Joan R. Neubauer

What Every Writer Should Know

Purge the Passive Voice

 

Anyone who knows me as a writer knows how vigilantly I try to purge the passive voice from the manuscripts I write and edit. After all, I feel that if I put so much time and effort into writing or editing, I want the work to show action and sizzle with excitement.  I want it to maintain good pace and hold the interest of my reader.

Granted, we need passive verbs to express certain concepts, such as state of being or location, but we don’t want to overuse them.  An article or a book written in the passive voice will do little but act as a sleeping pill.  And after all your hard work, you don’t want to put your readers to sleep.

Active verbs keep things moving.  Readers prefer active voice, and as writers, we need to train ourselves to write in the active voice to appeal to our audiences.

However, even if we fully saturate our psyche with this philosophy, we’ll still use passive verbs, mainly because we tend to speak in the passive voice.  But when we speak, we rely on body language, hand gestures, facial expressions, eye contact, inflection, and a host of other visual signals to make our points and hold our listener’s interest.  With the written word, we have no such crutches.  We only have the written work, so we must use the strongest words we can.

Okay, so you just have to write is.  Write it. Don’t stress over it. You can always edit it out.  But when we edit, we often read through the passive verbs as we revise and polish. Recently, I found a little tool that makes it nearly impossible to read through those pesky passive verbs, and I use the Find and Replace function in my word processing program.  Let me share these simple directions with you.  While I give these specifically for Microsoft Word, other word processing programs, such as WordPerfect, operate in much the same way.

∙ Click on Edit.

∙ Click on Replace.

∙ Click on More.

∙ Click on All.

∙ In the same menu, click on Match Case and Find Whole Words only.

∙ In the Find What: field, type in the word am.

∙ In the Replace with: field, type in the word am.

∙ Click on Format.

∙ Click on Highlight.(Make sure you have a color highlighted on your tool bar. I like to use yellow.)

   ∙ Click on Replace All.

This little operation will highlight in yellow the word am every time it appears in your manuscript, thus making it stand out and virtually impossible for you to read through. Repeat the operation for the following words: is, are, was, were, be, being, become, became, and been. Also add would to that list. Would indicates the conditional tense, a very weak tense to write in.

If you belong to what I call the “word of the month club,” that is, whether consciously or unconsciously you have a word that you like to use a lot, (Fess up, we all have one or two.) add that to the list. I figure since English boasts a vocabulary of over 800,000 words, we can easily pick another.

Then go back to your manuscript and look at each highlighted word. Seriously rethink that word and the sentence in which it appears.  Ask yourself how you can rewrite it to make it more vibrant, more colorful, and more meaningful.

 

Let me share a few examples with you.

 

Example:                     The touching story was written by you.

Revision:                     You wrote the story that touched my heart.

 

Example:                     The houses were destroyed by the tornado.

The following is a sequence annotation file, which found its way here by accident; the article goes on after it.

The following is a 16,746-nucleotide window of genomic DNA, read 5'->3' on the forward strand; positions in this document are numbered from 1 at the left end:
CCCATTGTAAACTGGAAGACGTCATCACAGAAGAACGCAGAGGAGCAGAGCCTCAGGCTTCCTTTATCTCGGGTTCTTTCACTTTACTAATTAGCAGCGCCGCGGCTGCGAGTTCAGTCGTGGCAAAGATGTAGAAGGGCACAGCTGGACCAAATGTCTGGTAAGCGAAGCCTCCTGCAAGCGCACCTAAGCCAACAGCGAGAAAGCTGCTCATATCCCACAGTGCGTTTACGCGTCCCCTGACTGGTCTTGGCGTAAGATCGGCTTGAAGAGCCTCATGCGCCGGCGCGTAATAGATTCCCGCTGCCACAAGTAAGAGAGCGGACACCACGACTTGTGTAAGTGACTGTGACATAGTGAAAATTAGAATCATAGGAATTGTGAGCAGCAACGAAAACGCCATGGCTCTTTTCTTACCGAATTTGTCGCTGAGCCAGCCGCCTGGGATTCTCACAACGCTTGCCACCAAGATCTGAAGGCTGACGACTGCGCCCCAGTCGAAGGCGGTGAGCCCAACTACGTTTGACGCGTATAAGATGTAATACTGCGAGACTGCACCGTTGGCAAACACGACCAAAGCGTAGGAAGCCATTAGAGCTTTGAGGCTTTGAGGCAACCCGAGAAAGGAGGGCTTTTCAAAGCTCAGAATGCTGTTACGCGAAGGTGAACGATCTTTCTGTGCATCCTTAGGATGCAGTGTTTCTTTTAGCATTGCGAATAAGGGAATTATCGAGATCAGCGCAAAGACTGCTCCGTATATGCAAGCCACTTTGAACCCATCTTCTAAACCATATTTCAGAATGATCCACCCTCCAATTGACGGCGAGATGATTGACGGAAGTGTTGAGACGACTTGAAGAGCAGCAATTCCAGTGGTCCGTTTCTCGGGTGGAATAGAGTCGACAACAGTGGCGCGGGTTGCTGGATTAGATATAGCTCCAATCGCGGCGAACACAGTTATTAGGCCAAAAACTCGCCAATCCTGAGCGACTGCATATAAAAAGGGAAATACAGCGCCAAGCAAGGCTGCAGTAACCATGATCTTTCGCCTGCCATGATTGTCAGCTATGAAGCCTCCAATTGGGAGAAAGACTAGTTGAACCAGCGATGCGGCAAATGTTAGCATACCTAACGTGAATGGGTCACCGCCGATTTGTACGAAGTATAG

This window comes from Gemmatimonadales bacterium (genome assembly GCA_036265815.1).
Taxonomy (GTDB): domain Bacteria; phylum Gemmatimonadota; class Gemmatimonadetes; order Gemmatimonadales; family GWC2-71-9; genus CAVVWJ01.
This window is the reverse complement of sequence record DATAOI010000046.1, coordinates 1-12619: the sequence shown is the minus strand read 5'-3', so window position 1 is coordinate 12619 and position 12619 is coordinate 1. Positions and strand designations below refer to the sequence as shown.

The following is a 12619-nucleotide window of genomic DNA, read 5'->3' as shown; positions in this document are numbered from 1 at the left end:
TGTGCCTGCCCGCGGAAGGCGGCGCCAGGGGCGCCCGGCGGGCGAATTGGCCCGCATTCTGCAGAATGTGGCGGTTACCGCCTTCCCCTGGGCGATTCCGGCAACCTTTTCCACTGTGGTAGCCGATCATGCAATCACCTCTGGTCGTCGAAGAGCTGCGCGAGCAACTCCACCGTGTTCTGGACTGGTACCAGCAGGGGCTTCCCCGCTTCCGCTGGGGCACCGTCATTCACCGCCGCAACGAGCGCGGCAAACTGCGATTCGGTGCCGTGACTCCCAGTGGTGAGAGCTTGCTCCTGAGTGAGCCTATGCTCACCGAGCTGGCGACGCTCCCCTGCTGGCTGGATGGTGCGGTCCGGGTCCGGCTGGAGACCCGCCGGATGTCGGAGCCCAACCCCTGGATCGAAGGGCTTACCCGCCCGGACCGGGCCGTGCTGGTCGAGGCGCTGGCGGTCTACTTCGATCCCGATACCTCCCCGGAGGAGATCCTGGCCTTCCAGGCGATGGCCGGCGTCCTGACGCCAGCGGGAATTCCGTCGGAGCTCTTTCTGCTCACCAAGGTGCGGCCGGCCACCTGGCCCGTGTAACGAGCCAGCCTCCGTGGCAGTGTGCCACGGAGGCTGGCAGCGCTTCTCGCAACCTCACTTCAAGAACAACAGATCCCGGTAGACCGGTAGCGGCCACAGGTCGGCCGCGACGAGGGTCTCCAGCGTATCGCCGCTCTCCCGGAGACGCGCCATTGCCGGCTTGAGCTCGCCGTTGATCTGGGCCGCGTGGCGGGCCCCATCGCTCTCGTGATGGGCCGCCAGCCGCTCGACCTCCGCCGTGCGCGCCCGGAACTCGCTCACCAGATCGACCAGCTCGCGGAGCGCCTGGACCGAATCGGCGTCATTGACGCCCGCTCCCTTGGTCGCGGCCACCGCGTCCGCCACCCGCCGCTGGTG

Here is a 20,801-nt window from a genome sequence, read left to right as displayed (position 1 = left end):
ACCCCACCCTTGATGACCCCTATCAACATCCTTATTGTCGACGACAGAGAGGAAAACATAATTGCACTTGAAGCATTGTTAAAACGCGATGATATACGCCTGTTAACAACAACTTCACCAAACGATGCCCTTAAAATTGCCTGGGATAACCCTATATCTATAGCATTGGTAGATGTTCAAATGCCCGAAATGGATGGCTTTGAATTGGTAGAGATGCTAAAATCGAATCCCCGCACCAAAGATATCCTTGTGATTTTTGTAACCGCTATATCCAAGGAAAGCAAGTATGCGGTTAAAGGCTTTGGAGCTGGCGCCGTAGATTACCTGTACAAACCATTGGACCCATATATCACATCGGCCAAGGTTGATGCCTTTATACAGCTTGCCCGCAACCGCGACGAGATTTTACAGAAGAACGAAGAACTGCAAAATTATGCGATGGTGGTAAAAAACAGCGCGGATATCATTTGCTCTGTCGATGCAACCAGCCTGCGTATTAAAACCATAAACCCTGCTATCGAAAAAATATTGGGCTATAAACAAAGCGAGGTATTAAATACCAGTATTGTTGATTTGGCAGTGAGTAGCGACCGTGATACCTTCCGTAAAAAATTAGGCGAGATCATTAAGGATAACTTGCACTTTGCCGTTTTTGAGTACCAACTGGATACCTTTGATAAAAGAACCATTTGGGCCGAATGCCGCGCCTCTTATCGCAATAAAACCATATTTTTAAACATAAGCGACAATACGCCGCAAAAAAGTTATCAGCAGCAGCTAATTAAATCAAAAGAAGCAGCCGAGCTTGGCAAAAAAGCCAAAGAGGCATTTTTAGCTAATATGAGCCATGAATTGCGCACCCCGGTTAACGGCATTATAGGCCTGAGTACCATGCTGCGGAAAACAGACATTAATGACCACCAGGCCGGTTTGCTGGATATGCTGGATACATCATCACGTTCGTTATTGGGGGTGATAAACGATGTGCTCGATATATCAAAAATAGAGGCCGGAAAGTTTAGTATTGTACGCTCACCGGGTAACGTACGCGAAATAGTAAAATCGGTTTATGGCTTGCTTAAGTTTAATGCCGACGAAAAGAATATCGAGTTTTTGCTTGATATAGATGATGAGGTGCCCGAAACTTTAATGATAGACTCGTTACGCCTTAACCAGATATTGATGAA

Revision:                     The tornadoes destroyed the houses.

 

Example:                     The soldiers were marching through the town.

Revision:                     The soldiers marched through the town.

 

Think of this as good training for writing in the active voice.  If you realize that in the editing process you’ll have to take out 90% of those passive verbs, you’ll only reluctantly write them in the first place.  Eventually, it will become second nature to you. I know I cringe every time I use one and ask myself, “Can I say this in a better way?” You’ll find yourself doing the same.

For now, get started using this tool.  You may find it a little awkward at first, much like the first time you held a hammer, but with use, you grew more adept.  This will prove the same.  Use it.  Make it your own.  Put it to work to help you add strength and power to your writing.  Then sit back and let your editors brag about the great writer they found.

———————————-

Joan R. Neubauer is the author of several books including The Complete Idiot’s Guide to Journaling, her recent historical novel, A Serpent’s Tooth, and Shadow Dancing. She currently spends her time publishing books for new authors at WordWright.biz in Alpine, Texas and invites readers to contact her at JNwriter@aol.com. Joan always enjoys traveling to speak to writers to share information and encourage them.

 

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3 Comments »

  1. Thank you very much for that great entry.

    Comment by free mcdonalds coupons — September 13, 2009 @ 11:44 pm | Reply

  2. Hello Joan, I found your blog, and gave it a look today. This little blurp of information is really very helpful. I write, and speak publicly, but never hold myself out to be a REAL master of the written word, so I genuinely appreciated the tip, and will use it often! If you are ever in the Houston area, please give me a shout, as I would love to visit with you, and Steve.

    Comment by Jim Hodges — September 19, 2009 @ 1:55 pm | Reply

    • Jim, so good to hear from you. I’m glad to hear you’re still out there and doing well. You have a lot of knowledge to offer. And I will definitely let you know th enext time we’re planning to be in the Houston area. It would be great to see you again.
      Joan

      Comment by joansbooks — September 19, 2009 @ 5:07 pm | Reply


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